Cases For Publication (UCWC101)
Abstract

MISSILE TARGET SDN. BHD.

RAJA HANALIZA RAJA AHMAD TAJUDIN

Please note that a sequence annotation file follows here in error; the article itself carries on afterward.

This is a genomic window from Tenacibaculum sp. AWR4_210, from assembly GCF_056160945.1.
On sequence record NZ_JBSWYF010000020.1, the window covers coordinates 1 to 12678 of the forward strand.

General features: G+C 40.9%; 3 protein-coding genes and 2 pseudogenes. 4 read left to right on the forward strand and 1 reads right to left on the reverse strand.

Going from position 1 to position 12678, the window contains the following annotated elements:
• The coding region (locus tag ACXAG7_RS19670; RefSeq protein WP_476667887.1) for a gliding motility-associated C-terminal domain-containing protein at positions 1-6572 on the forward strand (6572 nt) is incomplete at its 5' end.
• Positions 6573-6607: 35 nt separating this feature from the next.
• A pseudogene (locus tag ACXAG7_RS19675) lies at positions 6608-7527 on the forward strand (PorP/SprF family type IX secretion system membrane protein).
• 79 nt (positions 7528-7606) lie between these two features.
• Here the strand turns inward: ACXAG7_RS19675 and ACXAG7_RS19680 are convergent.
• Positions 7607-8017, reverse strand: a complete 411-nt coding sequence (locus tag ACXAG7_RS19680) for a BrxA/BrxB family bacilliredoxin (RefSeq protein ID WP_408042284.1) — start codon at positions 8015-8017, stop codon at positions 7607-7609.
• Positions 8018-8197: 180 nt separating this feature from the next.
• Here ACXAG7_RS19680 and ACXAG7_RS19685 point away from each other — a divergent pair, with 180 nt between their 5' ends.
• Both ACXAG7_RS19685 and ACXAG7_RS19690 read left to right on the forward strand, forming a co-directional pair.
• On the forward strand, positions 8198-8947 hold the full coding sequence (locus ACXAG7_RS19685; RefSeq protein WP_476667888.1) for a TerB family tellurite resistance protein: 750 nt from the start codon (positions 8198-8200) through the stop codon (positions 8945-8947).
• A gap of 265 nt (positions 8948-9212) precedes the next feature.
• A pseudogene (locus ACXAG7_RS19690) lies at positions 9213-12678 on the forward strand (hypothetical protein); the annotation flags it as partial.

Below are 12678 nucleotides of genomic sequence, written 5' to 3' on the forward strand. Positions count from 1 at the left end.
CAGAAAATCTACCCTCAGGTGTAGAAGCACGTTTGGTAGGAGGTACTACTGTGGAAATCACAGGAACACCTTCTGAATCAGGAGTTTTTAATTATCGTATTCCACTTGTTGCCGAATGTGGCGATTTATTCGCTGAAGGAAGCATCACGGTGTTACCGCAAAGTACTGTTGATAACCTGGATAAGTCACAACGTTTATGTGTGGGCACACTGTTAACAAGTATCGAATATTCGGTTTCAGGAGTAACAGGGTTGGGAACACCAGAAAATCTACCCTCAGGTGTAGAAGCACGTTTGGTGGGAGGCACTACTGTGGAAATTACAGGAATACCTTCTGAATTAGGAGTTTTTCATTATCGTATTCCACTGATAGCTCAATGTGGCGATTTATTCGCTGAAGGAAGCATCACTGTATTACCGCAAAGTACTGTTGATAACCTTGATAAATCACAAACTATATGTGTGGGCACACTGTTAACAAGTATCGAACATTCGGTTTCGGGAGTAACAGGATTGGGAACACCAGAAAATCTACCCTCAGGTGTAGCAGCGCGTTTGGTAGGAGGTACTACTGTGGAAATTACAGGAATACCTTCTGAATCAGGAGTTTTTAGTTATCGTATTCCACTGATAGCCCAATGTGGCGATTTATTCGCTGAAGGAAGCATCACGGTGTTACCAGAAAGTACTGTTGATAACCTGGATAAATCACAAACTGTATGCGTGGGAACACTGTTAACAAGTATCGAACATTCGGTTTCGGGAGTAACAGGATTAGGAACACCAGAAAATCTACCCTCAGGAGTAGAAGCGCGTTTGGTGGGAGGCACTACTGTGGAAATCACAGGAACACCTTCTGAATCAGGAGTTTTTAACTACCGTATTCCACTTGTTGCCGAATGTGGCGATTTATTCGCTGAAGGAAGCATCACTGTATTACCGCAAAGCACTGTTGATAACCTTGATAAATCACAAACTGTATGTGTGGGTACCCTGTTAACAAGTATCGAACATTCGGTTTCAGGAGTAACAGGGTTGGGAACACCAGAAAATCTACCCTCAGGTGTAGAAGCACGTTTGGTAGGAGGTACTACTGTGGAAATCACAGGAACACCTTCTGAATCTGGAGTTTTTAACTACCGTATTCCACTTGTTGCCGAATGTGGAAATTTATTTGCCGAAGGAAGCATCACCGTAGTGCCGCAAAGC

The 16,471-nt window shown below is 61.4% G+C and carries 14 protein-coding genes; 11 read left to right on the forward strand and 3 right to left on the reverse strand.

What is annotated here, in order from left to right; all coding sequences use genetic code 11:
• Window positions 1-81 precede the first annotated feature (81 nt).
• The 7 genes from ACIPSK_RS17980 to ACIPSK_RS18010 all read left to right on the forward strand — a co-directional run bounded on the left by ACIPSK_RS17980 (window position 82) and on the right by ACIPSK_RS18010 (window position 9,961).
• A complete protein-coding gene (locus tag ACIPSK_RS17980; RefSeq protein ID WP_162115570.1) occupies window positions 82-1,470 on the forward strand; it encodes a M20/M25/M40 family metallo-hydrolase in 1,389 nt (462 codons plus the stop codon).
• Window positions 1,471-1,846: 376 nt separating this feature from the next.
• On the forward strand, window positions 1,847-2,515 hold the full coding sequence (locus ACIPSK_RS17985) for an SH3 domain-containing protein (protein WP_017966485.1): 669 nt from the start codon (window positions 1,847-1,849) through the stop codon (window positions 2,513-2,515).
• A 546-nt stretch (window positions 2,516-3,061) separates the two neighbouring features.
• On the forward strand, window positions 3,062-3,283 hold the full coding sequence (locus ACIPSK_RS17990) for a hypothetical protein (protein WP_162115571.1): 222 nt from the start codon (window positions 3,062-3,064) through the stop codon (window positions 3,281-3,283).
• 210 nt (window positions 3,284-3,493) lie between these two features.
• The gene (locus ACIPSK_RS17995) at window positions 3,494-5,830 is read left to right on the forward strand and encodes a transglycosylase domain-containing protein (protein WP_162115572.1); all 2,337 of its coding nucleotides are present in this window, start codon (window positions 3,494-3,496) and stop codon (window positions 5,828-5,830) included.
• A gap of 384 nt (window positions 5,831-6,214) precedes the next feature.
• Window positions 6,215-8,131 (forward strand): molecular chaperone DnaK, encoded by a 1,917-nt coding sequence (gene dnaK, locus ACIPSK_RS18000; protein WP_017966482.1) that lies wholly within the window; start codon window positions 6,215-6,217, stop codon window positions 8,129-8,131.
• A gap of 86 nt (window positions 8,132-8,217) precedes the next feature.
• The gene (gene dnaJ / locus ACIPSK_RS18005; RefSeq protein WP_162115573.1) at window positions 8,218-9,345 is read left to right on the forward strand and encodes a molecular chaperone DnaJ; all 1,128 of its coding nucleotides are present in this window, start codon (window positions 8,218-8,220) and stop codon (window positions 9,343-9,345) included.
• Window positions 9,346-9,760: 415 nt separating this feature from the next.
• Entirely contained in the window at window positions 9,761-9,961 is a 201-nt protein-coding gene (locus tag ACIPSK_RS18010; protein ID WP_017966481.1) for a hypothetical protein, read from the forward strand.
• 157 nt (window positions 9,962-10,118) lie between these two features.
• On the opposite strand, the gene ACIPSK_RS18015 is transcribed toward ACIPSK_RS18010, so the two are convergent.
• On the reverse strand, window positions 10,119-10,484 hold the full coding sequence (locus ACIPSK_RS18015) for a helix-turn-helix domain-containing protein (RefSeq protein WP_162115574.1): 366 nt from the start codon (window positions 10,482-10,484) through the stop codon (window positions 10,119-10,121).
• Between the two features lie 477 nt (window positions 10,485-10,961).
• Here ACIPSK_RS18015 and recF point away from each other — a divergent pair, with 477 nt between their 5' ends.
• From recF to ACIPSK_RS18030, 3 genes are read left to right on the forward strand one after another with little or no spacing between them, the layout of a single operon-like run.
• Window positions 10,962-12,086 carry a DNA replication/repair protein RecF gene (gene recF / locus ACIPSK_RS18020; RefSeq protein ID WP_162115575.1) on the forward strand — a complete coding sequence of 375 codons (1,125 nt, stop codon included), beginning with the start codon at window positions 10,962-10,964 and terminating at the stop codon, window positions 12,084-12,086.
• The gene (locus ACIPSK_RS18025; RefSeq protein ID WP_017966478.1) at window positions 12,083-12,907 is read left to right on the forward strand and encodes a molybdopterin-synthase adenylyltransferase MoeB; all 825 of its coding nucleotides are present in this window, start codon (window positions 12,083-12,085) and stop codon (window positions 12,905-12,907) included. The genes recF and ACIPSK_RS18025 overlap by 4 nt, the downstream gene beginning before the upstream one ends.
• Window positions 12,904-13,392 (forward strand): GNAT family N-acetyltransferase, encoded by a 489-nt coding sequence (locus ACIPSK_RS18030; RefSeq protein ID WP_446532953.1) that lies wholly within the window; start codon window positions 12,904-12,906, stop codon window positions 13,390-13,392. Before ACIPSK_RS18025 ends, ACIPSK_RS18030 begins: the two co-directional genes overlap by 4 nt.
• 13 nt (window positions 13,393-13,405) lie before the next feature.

Missile Target Sdn. Bhd. (MTSB) was involved in selling of consumer products such as branded electrical products, furniture, jewelleries, China wares, crockeries, motorcycles, boats and others. Sales of the company were growing at a rapid pace and it was eyed by many merchant banks proposing to take the company public. The company gained popularity via conducting sales through installments by deducting directly from the (Government) employees' salaries through a collection body called Angkasa. This collection at source had resulted with no bad and doubtful debts. But unfortunately the company continued to increase its loans and borrowings until year 2000 hence had to be restructured. The main problem of the company was when the franchisees started to go for cash transactions, in other words, becoming money lenders where the customers received cash instead of receiving products. However, all documentation processes were done systematically and in order. There was also a declaration form with thumb print of individual customers stating that each of them received products in good working order. In the year 1997, these transactions grew by leaps and bounds, but the effect on collection was very bad. Collections were static because these customers do not want to pay a higher amount as billed in the invoice whereas their actual receipts were only 40-45% of invoiced prices. Due to this, MTSB faced difficulties in their cash flow management that warranted continuous borrowings. Bank loans kept ballooning although the credit period cycle either of 36 months or 60 months had been completed. The banks by year 2000 realized through the Accounts that something was not favorable and decided not to disburse any more loans, which suddenly resulted in a bid drop of sales to less than RM100 million in year 2001. Two other problems identified were the ordering and bulk purchases of products. Usually suppliers would entice MTSB to buy products in large quantities that were going to be phased-out within six months to a year period. These products were to be paid to creditors within a 45 days term period whereas the reselling process may take a year or so to sell, more so with phased-out models. The second problem was with the EDP where the Department was still trying to resolve the data lost during year 1992 to 1995 and with its reconciliations process with the hard copies. As such 10% of bad debts accumulations were difficult to trace with no remedial action.